Thursday, July 28, 2011

Fact or Fiction with EHR Certification Regulatory Interpretations

If enough people believe something, it has to be true, right? In my travels, I’ve found that regulatory interpretations range from being largely factual to wildly fictitious. The latter often results from misinterpretations of regulatory language, improper combinations of regulatory language from different rules, or accurate interpretations getting lost in translation as they are passed from person-to-person. These inaccurate interpretations, intentional or not, often unsurprisingly lead to confusion. Accordingly, I thought it would be helpful to clear up a few things I’ve heard related to certification.

Statement 1: If an eligible professional or eligible hospital combines multiple certified electronic health record (EHR) Modules together (or a certified EHR Module[s] with a certified Complete EHR), that combination also needs to be separately certified in order for it to meet the definition of Certified EHR Technology – *FICTION*
  • Part 2 of the definition of Certified EHR Technology acknowledges that a combination of certified EHR Modules can be used to meet the definition of Certified EHR Technology. At 75 FR 2023, we clarified that as long as each EHR Module which makes up the combination has been certified, the definition could be met. See also FAQ 17.
  • Combining certified EHR Modules or certified EHR Modules with a certified Complete EHR (or even two certified Complete EHRs) will not invalidate the certification assigned to the EHR technologies. Each EHR technology retains the certification assigned to it. Our FAQs (such as #7, #14, and #21) identify cases where combining certified Complete EHRs with other certified EHR Modules could occur without any negative effects.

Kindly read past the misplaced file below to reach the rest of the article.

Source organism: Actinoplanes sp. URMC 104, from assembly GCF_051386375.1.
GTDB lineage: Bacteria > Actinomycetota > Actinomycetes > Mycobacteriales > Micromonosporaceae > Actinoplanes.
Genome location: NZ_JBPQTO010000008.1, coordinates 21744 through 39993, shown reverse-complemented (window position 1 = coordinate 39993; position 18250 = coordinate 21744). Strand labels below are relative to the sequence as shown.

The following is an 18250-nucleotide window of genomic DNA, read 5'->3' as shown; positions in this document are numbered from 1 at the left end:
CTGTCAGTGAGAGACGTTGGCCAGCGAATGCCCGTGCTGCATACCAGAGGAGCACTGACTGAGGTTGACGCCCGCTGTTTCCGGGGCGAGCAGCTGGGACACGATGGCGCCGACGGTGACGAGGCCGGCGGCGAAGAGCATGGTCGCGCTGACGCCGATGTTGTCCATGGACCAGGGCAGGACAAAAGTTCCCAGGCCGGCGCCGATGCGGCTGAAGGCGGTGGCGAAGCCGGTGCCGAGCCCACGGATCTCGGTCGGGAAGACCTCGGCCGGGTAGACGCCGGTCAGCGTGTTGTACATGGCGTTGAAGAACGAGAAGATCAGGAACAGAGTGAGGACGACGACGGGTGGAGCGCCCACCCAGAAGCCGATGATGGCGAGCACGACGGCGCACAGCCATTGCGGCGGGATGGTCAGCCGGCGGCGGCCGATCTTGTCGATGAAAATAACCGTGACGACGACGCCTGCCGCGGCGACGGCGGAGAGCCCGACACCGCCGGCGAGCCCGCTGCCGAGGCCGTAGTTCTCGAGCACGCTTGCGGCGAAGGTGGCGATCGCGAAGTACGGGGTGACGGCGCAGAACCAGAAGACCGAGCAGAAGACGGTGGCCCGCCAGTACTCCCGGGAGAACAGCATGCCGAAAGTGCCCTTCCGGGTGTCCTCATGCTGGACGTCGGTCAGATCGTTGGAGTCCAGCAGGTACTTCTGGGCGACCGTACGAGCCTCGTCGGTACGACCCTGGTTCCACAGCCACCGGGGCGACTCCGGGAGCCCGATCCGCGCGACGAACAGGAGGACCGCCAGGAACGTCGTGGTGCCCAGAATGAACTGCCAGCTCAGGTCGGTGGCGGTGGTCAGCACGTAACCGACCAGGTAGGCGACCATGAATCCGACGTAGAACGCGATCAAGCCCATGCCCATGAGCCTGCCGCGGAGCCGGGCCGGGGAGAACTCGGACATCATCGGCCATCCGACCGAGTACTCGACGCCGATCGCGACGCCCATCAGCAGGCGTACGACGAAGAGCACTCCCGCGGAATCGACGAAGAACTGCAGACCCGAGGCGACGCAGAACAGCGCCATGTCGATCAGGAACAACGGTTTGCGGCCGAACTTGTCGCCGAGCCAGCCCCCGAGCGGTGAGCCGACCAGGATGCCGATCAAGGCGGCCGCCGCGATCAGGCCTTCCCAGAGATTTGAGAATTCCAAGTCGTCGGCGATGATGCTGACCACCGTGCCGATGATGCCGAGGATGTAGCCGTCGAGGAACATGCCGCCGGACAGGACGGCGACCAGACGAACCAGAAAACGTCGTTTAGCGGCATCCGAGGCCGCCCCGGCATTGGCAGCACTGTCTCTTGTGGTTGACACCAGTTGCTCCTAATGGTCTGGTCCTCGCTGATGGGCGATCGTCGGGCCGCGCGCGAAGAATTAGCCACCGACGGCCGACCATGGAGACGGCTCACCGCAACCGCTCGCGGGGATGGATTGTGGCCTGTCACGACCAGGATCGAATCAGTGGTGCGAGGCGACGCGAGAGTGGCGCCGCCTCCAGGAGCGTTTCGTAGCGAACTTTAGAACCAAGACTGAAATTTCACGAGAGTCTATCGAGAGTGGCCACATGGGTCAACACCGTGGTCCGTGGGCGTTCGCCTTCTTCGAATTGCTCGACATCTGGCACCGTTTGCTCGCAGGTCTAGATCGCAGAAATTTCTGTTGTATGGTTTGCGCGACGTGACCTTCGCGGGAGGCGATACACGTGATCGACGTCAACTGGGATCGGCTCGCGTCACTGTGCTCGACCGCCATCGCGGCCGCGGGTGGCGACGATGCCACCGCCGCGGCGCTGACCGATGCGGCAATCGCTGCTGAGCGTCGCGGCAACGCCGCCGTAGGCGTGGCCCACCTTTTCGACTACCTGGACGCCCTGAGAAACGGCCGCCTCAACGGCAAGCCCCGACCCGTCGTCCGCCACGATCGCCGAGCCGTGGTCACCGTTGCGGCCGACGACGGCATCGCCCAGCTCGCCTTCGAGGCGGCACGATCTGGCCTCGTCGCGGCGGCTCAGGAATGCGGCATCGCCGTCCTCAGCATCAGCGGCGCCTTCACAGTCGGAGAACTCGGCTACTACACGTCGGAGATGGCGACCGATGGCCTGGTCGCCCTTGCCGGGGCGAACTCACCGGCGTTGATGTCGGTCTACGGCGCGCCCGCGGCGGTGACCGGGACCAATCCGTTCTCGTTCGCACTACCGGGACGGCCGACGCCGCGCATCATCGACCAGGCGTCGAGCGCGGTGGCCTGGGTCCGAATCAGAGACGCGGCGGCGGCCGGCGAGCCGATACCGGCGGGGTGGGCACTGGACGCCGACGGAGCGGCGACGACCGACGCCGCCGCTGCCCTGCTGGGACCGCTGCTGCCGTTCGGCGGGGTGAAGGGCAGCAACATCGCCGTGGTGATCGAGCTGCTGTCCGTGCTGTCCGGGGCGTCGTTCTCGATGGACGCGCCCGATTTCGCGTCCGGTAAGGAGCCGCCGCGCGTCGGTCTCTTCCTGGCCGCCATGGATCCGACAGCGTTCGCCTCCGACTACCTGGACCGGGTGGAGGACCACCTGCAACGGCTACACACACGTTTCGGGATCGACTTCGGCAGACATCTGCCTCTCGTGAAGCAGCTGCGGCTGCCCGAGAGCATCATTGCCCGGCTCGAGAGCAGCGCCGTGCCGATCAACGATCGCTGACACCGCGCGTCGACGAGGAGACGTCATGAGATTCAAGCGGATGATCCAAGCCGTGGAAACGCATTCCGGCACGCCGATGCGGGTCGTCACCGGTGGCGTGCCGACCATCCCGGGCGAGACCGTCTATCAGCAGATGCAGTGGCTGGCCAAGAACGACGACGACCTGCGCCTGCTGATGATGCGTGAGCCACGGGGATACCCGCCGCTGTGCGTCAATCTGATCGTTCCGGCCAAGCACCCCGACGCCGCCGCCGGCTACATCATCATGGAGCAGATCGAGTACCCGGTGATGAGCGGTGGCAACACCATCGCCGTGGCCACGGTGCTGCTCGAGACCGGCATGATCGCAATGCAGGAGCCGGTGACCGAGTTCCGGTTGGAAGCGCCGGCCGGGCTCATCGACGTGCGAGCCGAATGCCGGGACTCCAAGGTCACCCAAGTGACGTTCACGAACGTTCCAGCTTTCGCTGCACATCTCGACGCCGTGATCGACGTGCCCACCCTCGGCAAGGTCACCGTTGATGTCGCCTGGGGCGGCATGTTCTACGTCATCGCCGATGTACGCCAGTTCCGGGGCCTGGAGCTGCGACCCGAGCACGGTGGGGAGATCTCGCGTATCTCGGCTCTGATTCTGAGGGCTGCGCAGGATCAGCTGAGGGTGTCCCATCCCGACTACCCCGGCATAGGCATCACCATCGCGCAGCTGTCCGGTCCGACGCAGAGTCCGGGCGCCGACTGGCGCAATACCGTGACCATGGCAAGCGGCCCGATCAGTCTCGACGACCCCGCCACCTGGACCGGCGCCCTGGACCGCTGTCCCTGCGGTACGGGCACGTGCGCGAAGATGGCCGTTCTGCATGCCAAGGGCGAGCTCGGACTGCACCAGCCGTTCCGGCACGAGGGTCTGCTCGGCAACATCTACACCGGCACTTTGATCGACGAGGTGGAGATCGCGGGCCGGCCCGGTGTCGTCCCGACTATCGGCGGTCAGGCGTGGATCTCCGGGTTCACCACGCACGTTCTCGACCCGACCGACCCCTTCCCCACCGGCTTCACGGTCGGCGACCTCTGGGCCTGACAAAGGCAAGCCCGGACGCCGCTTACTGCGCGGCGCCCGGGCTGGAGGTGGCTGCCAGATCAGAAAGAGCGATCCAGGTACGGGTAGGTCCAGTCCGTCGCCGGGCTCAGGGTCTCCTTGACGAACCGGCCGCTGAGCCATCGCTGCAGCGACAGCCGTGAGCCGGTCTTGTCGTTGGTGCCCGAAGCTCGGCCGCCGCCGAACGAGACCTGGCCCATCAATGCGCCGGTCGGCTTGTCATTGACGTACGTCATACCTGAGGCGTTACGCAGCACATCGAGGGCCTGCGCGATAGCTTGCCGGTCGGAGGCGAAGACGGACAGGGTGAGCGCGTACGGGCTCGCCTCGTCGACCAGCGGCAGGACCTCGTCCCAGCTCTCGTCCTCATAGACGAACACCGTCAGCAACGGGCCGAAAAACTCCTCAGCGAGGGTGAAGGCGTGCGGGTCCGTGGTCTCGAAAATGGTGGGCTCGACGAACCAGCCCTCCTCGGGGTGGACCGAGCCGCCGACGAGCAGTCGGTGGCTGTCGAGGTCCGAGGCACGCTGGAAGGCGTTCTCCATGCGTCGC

• Note, generating the “CMS EHR Certification ID” on ONC’s Certified HIT Product List (CHPL) for meaningful use attestation purposes is different. Using the CHPL, an eligible professional (EP) or eligible hospital (EH) generates a CMS EHR Certification ID (a unique alpha-numeric string) to report to CMS as part of its attestation. The CMS EHR Certification ID represents the combination of certified EHR Modules or other combination of certified EHR technologies that meet the definition of Certified EHR Technology and were used during the meaningful use reporting period.

Statement 2: The ONC-Authorized Testing and Certification Bodies (ONC-ATCBs) operate under contract with and receive funding from ONC – *FICTION*

  • ONC-ATCBs do not receive funding from ONC to perform their ONC-ATCB duties. ONC-ATCBs support their operations through testing and certification fees charged to Complete EHR and EHR Module developers.
  • The Temporary Certification Program Final Rule established certain responsibilities and rules for ONC-ATCBs. ONC-ATCBs must fulfill these requirements and adhere to the rules in order to maintain good standing under the program. For example, ISO/IEC Guide 65 requires ONC-ATCBs to make their services accessible to all applicants (e.g., EHR developers) whose activities fall within its declared field of operation (e.g., the temporary certification program), including not having any undue financial or other conditions.

Statement 3: Testing and certification under the Temporary Certification Program does not examine whether two randomly combined EHR Modules will be compatible or work together – *FACT*